Media Matters wants the public to choose option one. But if Fox News keeps the host employed even as he declines to apologize for anything he said, the activist organization may wind up weakening the taboos that it sought to marshal.

National Review’s David French, a writer with a track record of denouncing populist-right racism, made the case for choosing option two after the first batch of resurfaced audio, but before Media Matters released the second batch.

I don’t like many of Tucker Carlson’s ideas. As I’ve written at length, I think his embrace of victimhood populism is bad for the nation and bad for the conservative movement,” he wrote. “I find his brand of right-wing outrage journalism tiresome and destructive in its own right. But we should respond to his arguments with arguments of our own. We should debate him on the air and in print. And if we don’t like his show, we can change the channel. Our nation cannot maintain its culture of free speech if we continue to reward those who seek to destroy careers rather than rebut ideas. And when you reward a Media Matters search-and-destroy fishing expedition with calls for boycotts or reprisals, then you are doing your part to destroy debate. It’s vengeful. It’s cowardly. And it’s exactly the online world that spiteful partisans want to build.

French is not alone in pushing back against “search-and-destroy” expeditions.

The leftist writer Freddie deBoer, who coined the phrase offense archaeology, once complained about the same phenomenon as it manifested in intra-left debates:

The woke world is a world of snitches, informants, rats. Go to any space concerned with social justice and what will you find? Endless surveillance. Everybody is to be judged.

Everyone is under suspicion. Everything you say is to be scoured, picked over, analyzed for any possible offense. Everyone’s a detective in the Division of Problematics, and they walk the beat 24/7. You search and search for someone Bad doing Bad Things, finding ways to indict writers and artists and ordinary people for something, anything. That movie that got popular? Give me a few hours and 800 words. I’ll get you your indictments. That’s what liberalism is, now — the search for baddies doing bad things, like little offense archaeologists, digging deeper and deeper to find out who’s Good and who’s Bad.”

The podcast Invisibilia produced a haunting episode on a deep-digging tactic used to destroy a private individual in a tiny subculture. And political observers with a long memory will remember Andrew Breitbart delighting in it, to the consternation of his critics, as when he bragged about obtaining old video of Barack Obama. “We are going to vet him from his college days,” he told CPAC in 2012. As it turned out, there was nothing to the video. But imagine, for the sake of argument, that this satirical Key & Peele sketch—in which Obama smokes pot and community-organizes an “inspirational” college party—was real. Would the country be well served by debating something so irrelevant, even if the subject of the material was a sitting president?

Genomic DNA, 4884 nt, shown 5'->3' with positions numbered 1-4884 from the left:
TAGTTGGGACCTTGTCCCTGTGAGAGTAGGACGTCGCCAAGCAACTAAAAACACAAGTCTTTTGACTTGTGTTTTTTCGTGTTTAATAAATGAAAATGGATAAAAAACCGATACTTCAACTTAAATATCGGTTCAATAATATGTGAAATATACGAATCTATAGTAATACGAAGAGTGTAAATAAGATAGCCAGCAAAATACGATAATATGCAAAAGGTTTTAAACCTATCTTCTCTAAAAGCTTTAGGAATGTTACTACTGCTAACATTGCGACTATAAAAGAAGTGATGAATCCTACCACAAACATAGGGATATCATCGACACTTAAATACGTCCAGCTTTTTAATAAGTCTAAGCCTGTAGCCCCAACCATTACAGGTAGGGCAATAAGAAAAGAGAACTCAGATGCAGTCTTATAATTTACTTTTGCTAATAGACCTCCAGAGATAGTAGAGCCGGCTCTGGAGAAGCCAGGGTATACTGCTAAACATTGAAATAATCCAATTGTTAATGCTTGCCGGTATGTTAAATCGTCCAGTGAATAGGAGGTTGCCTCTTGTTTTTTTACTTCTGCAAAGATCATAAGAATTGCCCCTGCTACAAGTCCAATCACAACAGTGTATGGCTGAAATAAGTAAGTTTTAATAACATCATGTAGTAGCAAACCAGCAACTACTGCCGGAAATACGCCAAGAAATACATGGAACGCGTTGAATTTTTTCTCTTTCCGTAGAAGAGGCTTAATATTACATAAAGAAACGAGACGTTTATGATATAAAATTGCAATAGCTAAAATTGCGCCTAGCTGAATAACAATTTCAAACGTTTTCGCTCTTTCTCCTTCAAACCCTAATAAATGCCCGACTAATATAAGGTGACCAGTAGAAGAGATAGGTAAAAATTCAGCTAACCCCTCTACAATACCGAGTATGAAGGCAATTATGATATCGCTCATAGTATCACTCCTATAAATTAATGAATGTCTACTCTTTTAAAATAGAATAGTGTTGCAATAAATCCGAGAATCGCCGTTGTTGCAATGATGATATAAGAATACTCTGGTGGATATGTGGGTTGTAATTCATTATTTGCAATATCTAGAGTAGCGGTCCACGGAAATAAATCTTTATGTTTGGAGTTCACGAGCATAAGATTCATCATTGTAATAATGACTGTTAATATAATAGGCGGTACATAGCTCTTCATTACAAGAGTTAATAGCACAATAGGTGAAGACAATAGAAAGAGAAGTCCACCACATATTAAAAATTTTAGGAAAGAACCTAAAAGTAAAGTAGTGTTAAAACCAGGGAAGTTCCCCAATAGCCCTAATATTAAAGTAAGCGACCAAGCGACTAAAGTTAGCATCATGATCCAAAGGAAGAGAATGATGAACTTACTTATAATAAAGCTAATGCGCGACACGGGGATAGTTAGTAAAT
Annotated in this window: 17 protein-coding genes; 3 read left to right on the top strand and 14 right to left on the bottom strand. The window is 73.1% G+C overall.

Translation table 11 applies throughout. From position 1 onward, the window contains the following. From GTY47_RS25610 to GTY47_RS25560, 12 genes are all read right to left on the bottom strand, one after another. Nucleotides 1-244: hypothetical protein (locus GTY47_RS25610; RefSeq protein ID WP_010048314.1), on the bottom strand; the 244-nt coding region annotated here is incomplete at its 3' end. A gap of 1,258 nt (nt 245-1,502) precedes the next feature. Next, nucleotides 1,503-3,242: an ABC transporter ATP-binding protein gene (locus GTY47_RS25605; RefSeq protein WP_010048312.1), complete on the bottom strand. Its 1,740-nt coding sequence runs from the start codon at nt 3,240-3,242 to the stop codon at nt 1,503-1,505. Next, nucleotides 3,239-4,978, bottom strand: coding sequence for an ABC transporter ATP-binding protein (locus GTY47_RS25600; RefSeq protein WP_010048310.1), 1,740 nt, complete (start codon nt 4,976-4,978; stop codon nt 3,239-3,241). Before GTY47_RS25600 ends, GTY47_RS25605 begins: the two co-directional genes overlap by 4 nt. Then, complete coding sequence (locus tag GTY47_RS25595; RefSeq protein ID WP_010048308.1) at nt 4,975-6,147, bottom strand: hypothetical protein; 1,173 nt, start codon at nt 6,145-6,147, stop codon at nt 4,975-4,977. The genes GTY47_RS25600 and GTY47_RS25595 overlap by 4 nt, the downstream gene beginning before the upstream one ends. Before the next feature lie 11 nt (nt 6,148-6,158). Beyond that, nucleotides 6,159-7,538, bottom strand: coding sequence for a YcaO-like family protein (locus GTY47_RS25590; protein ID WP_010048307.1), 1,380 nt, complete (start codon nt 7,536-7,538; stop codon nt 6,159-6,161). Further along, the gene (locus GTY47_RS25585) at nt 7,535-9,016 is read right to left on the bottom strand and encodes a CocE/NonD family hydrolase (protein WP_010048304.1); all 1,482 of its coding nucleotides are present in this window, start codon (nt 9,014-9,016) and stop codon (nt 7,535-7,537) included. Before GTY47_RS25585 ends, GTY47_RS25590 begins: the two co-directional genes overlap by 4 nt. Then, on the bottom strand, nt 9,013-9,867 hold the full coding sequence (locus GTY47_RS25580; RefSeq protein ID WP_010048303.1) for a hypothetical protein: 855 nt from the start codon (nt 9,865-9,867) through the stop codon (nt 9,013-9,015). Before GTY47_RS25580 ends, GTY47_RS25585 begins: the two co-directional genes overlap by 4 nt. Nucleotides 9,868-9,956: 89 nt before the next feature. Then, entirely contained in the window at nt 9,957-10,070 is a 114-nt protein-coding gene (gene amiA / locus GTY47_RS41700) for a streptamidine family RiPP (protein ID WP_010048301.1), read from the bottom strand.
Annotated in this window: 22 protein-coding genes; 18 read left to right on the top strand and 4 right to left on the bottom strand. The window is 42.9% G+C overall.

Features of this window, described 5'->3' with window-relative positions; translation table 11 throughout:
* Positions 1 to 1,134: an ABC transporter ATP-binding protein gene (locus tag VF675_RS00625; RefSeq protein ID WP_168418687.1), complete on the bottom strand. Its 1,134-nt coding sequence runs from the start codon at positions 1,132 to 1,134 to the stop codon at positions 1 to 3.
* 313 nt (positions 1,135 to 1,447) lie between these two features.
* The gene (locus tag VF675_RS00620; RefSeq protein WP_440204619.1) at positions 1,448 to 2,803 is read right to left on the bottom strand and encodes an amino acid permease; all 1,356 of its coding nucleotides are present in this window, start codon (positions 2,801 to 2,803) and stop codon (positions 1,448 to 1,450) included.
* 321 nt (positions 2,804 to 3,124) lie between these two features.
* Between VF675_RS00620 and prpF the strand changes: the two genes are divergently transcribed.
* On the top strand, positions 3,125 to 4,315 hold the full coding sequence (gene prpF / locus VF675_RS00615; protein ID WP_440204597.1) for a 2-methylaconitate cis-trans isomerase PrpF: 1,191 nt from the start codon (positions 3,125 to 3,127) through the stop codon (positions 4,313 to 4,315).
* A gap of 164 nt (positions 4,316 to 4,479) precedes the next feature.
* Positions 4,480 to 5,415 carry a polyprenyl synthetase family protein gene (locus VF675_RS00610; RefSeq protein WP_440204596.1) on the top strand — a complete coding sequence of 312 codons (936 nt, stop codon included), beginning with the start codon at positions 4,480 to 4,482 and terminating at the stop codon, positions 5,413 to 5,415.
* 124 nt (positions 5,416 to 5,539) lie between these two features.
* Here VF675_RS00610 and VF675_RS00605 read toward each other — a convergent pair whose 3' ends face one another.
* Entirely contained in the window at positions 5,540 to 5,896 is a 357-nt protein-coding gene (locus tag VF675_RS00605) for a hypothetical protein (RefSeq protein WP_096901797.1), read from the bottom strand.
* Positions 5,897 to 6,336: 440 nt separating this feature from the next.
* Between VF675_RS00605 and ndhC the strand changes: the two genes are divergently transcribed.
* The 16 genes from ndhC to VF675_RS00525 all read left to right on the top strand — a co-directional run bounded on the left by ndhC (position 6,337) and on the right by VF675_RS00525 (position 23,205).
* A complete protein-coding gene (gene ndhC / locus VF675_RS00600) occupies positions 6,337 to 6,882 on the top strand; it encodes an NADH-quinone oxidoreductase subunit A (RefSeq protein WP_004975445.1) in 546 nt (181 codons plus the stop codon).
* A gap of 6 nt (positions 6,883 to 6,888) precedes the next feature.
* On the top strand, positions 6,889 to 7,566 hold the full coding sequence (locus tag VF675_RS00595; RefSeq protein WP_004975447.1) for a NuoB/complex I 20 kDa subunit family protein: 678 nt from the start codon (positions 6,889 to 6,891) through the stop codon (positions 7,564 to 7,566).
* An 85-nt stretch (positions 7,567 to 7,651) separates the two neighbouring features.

The question will become more germane with each election, until all our presidents will have come of age at a time when digital surveillance was everywhere. A return to monarchy might be preferable to parsing the Google histories of the major party nominees of the 2030s, especially if Kanye West is among them.

On the other hand, it is important to vet presidential candidates and many times when the bygone statements of public figures play a useful role in public discourse.

Where should the lines, however informal, be drawn?

As the court of public opinion considers all the factors in Media Matters for America v. Tucker Carlson, members of the jury will not reach unanimity on the verdict or the right sentence. But the subset of jurors who feel torn because they lament and disapprove of both offense archaeology and remarks of the sort that Carlson made ought to respect one another’s reactions to this controversy, even if they find themselves differing on the least bad trade-off to make.

As the high-court judge in this article, I’m inclined to avoid making bad law on a tough case, since no artifacts of offense from a decade ago need be admitted into evidence to find Carlson worthy of public opprobrium. The content of his Fox show is arguably worse than anything he told the shock jocks. It’s scripted for an audience of millions, he isn’t ostensibly joking, and he still indulges in rhetoric as irresponsible as maligning an entire ethnic group with xenophobic tropes.

Exhibit A:

I sentence him to the contempt of decent, intellectually honest people for segments like that, which are anything but buried. Merciful aliens, don’t judge us by him.